KABUL, Afghanistan — Special forces from the U.S.-led coalition in Afghanistan stormed a mountain hideout in the remote northeastern province of Badakhshan early Saturday, freeing four aid workers and killing their captors.
The four — Briton Helen Johnston, Kenyan Moragwa Oirere, and their two male Afghan translators — were kidnapped May 22 while traveling by horseback about 55 miles from the provincial capital, Faizabad.
All were employed by Medair, a humanitarian non-governmental organization based in Switzerland, which has long had a presence in Badakhshan.
The aid workers had been held by "an armed terrorist group with very close ties to the Taliban," said Lt. Col. Jimmie Cummings, a spokesman for the International Security Assistance Force, as the coalition is formally known. He said the kidnappers had been armed with heavy machine guns, rocket-propelled grenades, and Kalashnikov assault rifles.
The operation to free the hostages was launched from a coalition base in northern Afghanistan around 1 a.m. and ended at 2:30 a.m., said Abdul Maroof Rasekh, spokesman for Badakhshan's governor. He said it was a joint Afghan-ISAF effort, but ISAF and other media reports suggested that only coalition forces were involved.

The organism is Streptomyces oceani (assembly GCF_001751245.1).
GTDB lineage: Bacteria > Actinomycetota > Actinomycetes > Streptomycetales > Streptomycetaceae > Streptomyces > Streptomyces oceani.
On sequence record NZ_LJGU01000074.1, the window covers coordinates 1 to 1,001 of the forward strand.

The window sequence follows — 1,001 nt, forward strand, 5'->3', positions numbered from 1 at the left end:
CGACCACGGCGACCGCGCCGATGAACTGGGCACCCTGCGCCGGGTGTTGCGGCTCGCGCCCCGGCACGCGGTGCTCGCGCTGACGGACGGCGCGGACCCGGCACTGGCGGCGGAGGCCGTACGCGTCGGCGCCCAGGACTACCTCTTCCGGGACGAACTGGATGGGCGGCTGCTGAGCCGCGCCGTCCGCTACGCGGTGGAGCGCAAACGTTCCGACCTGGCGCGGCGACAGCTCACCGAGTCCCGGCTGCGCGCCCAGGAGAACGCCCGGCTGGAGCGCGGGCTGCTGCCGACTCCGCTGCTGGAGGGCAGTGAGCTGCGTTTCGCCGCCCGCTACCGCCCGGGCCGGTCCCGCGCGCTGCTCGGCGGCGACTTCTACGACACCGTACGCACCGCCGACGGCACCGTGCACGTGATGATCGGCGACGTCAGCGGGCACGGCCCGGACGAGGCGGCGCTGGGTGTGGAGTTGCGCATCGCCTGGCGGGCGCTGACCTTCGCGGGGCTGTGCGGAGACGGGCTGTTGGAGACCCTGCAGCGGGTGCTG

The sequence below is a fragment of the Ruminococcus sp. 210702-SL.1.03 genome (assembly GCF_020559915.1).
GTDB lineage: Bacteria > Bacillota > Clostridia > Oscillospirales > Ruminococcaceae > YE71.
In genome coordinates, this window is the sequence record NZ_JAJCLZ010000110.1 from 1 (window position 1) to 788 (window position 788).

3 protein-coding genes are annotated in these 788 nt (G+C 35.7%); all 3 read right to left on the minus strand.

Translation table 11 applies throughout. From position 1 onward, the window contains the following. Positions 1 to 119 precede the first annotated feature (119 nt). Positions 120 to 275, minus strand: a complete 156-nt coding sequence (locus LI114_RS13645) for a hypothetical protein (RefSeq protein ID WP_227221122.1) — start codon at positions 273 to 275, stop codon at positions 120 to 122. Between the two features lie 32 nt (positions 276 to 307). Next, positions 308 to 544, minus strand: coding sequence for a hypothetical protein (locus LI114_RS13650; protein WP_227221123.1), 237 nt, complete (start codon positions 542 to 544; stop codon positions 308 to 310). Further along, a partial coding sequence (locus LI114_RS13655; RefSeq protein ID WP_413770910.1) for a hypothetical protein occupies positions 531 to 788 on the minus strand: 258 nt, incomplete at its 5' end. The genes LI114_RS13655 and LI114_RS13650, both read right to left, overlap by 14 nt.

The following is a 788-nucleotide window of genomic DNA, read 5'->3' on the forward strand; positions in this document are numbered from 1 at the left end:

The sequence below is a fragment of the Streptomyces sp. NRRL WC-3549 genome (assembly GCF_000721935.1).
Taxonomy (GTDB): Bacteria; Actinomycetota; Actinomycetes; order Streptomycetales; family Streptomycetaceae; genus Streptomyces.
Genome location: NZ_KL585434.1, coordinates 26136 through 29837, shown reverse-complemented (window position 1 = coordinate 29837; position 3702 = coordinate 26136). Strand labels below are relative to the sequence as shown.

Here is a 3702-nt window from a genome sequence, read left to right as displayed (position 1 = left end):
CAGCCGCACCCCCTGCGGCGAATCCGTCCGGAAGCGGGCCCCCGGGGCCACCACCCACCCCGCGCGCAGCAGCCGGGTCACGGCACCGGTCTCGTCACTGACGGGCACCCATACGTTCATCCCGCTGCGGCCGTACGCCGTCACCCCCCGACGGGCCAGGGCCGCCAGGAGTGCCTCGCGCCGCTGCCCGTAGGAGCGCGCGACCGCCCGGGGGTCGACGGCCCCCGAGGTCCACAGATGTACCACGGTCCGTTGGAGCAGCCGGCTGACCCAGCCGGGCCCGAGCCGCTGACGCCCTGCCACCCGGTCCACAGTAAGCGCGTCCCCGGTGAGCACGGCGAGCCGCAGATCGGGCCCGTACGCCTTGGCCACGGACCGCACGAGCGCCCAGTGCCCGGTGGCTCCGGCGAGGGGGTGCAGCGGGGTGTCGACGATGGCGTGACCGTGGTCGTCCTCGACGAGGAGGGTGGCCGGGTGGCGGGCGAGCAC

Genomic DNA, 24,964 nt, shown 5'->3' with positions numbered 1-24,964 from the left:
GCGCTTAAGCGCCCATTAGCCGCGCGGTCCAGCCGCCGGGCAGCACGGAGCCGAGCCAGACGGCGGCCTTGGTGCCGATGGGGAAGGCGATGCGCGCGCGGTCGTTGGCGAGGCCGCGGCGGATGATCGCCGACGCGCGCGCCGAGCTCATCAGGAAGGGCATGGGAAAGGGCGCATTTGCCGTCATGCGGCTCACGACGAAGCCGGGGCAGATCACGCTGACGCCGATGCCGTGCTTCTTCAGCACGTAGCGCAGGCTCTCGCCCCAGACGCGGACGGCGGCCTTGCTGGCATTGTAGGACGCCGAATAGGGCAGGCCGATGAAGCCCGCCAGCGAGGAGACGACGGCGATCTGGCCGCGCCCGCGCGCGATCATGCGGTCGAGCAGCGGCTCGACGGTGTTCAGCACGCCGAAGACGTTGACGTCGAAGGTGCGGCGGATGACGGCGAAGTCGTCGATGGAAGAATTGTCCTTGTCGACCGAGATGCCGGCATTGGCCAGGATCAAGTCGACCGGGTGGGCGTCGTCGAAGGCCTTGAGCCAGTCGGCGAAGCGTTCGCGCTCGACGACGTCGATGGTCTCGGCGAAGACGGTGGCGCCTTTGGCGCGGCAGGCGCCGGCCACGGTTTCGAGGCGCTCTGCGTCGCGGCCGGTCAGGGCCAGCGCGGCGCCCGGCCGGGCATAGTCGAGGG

The rescue operation reportedly took place after approval by the ISAF commander, U.S. Marine Gen. John R. Allen, and British Prime Minister David Cameron. Both ISAF and Afghan authorities said the hostages appeared to be in good health.
ISAF spokesman Lt. Cmdr. Brian Badura told McClatchy that the kidnappers guarding the hostages were either killed or wounded during the raid. Rasekh said all five kidnappers present were killed, describing them as "members of criminal gangs."
Meanwhile, two Afghan policemen were killed Saturday when a motorcycle packed with explosives was detonated in Tarin Kot, the capital of restive Uruzgan province. The blast also killed the bomber, said Farid Hayel, the spokesman for Uruzgan's police chief.
In northern Faryab province, another suicide bomber on a motorbike was fired on by border police as he approached the patrol. The bomber's suicide vest exploded, killing the attacker and injuring two policemen, said General Abdul Khaliq Aqsaee, Faryab's police chief.
In eastern Khost province, which borders Pakistan, at least 12 insurgents were confirmed killed following an attack Friday on Forward Operating Base Salerno, said Baryalai Rawan, a spokesman for Khost's governor.
The attack, which took place around 1:30 p.m., lasted about 30 minutes, but no Afghan or ISAF forces were killed or wounded, Rawan said.
However, he said 20 civilians — including women and children — were wounded when the attackers exploded a truck bomb near the entrance to the heavily-guarded base.
ISAF said in a statement that a leader of the Haqqani insurgent group who planned and coordinated yesterday's attack had been detained in Khost province in a joint Afghan-ISAF operation.
Also Saturday, ISAF said one of its service members had died following an insurgent attack in southern Afghanistan. The coalition did not provide further details.
(Stephenson and Safi are McClatchy special correspondents.)